How much is a kosher meal worth? This isn't a joke, just think of a number in your head. Robinson v. Delgado started as a pro se prisoner civil rights action under 42 U.S.C. § 1983. Mr. Robinson is a prisoner at Salinas Valley State Prison. During his incarceration, his converted to some non-Jewish religion and requested a kosher meal. The prison staff and warden denied the request because he did not believe that Mr. Robinson was really in need of it. After a couple other incidents, Mr. Robinson sued 92 defendants under 11 causes of action. Magistrate Nandor J. Vadas, appointed Cooley LLP as counsel for the plaintiff and at trial an Eighth Amendment excessive force and a First Amendment free exercise claim remained. Cooley spent an incredible amount of effort on this case which culminated in a five-day trial.
Cooley prevailed and obtained a permanent injunction against Matthew Cate, the Secretary of the California Department of Corrections and Rehabilitation requiring him to give Mr. Robinson a kosher meal. Cooley then sought attorney's fees... $435,819.00 in attorney's fees. The Defendant's responded by stating that the maximum lodestar for this kind of case is much lower, to the tune of $220,791.00. Judge Vadas granted the latter amount along with $47,482.62 in costs. Making the denial of a kosher meal worth $268,273.62.
This blog has covered Center for Food Safety v. Vilsack before here and here. The case made headlines when Judge Jeffery S. White entering a preliminary injunction forbidding the future planting of genetically modified sugar beets. While the preliminary injunction was on appeal the plaintiffs sought to modify the complaint which is the matter presently before the Court. The Ninth Circuit stayed Judge White's preliminary injunction while on appeal and, in the meantime, the Secretary conducted a new environmental assessment (EA) and released another finding of no significant impact (FONSI). Now, the plaintiffs seek to enjoin the latter under NEPA. However, the intervenor-defendants have already filed a declaratory judgment action seeking the order's validity in the U.S. District Court for the District of Columbia.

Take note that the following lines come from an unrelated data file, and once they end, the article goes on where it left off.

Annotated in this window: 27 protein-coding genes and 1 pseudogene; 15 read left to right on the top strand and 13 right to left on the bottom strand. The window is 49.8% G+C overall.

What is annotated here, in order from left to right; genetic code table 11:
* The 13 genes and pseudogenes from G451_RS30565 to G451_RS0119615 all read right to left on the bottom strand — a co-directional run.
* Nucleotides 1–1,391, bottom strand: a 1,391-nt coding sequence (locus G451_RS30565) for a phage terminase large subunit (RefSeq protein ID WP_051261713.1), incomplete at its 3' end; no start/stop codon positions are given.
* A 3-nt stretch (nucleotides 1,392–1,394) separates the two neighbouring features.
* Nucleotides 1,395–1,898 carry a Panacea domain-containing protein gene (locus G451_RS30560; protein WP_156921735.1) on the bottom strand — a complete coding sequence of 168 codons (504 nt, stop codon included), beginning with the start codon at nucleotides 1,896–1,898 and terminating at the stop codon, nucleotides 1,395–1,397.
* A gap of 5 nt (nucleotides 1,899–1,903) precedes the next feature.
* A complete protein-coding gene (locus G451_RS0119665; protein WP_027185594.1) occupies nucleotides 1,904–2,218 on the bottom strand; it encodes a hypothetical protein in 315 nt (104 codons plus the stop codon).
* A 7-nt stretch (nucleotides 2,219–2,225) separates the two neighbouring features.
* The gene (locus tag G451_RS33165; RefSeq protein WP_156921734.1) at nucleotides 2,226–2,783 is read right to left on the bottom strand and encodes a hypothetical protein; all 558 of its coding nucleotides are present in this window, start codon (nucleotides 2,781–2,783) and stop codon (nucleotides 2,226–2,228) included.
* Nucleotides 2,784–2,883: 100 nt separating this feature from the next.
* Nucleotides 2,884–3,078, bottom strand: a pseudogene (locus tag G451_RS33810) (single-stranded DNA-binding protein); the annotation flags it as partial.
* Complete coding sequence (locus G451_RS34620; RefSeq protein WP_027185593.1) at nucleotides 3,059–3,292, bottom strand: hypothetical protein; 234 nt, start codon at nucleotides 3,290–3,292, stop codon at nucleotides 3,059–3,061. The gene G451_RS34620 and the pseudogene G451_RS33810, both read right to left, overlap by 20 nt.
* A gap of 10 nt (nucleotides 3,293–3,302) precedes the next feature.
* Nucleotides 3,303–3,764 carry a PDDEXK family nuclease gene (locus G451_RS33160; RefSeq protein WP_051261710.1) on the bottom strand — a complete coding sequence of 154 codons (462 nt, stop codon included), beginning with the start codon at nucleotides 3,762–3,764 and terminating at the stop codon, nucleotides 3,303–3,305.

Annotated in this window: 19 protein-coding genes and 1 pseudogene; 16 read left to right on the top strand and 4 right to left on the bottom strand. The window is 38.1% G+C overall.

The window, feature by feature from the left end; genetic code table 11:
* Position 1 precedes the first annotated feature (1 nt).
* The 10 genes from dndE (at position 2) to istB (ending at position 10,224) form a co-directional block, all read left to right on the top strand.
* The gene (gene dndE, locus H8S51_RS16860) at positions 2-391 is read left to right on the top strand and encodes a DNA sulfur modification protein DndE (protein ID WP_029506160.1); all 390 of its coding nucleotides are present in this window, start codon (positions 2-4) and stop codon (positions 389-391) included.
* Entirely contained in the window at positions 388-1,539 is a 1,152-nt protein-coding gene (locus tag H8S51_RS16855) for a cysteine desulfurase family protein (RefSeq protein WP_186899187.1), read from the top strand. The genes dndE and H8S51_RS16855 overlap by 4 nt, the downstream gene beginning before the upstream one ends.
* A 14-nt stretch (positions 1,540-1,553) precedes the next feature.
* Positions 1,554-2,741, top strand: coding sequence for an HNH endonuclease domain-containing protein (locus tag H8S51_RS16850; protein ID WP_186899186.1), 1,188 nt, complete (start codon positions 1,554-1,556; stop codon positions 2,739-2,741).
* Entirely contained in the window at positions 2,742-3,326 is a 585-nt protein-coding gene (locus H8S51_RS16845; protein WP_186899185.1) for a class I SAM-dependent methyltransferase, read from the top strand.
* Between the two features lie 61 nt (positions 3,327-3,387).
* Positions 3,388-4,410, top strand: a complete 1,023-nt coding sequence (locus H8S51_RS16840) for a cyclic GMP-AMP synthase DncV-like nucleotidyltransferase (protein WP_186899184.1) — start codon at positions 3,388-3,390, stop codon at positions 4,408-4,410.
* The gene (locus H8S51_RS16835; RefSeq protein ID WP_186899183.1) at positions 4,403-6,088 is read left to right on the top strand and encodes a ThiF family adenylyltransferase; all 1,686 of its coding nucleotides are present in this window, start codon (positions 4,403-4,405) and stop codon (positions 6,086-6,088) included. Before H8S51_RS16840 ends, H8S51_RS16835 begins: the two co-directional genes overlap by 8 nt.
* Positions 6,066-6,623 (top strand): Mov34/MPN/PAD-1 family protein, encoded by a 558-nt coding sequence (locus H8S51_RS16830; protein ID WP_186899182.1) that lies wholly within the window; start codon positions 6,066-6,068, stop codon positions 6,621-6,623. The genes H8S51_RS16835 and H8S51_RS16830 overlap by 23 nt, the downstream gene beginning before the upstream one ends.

Judge White ruled that D.C. was where the fight was going to be and that judicial economy would not be served by examining the Secretary's second order.
Northstar Financial Advisors v. Schwab Investments is mutual fund breach of fiduciary duty case. The plaintiffs claim that the defendants issued a prospectus that stated the Schwab Total Bond market Fund would track the Lehman Brothers U.S. Aggregate Bond Index. Instead, the fund invested heavily in collateralized mortgage obligations (CMOs) which were not part of the index and a lot more risky. The index had a return of 5.92% for the same period the fund lost 1.09% resulting in the current lawsuit.
At issue is whether the Securities Litigation Uniform Standards Act of 1998 (SLUSA) preempts this litigation. SLUSA preempts class actions brought by more than 50 people based on state law the either 1) allege a misrepresentation of a material fact in connection with the purchase or sale of a covered security; or 2) that the defendant used or employed any manipulative or deceptive device or contrivance in connection with the the purchase or sale of a covered security. These claims must be brought under either §§ 12(b) or 14 of the Securities Act respectively.
Judge Lucy H. Koh, found that the claims were, as presently presented, preempted:
[T]he central theme of the [Second Amended Complaint] and all of Plaintiffs' claims is that defendants made misrepresentations about how investments in the Fund would be managed, that Plaintiffs purchased Fund share relying on these misrepresentations, and that Plaintiffs were injured when these statements turned out to be false. The Court finds that Plaintiffs' claims allege misrepresentations for SLUSA purposes.She granted the motion to dismiss with leave to amend.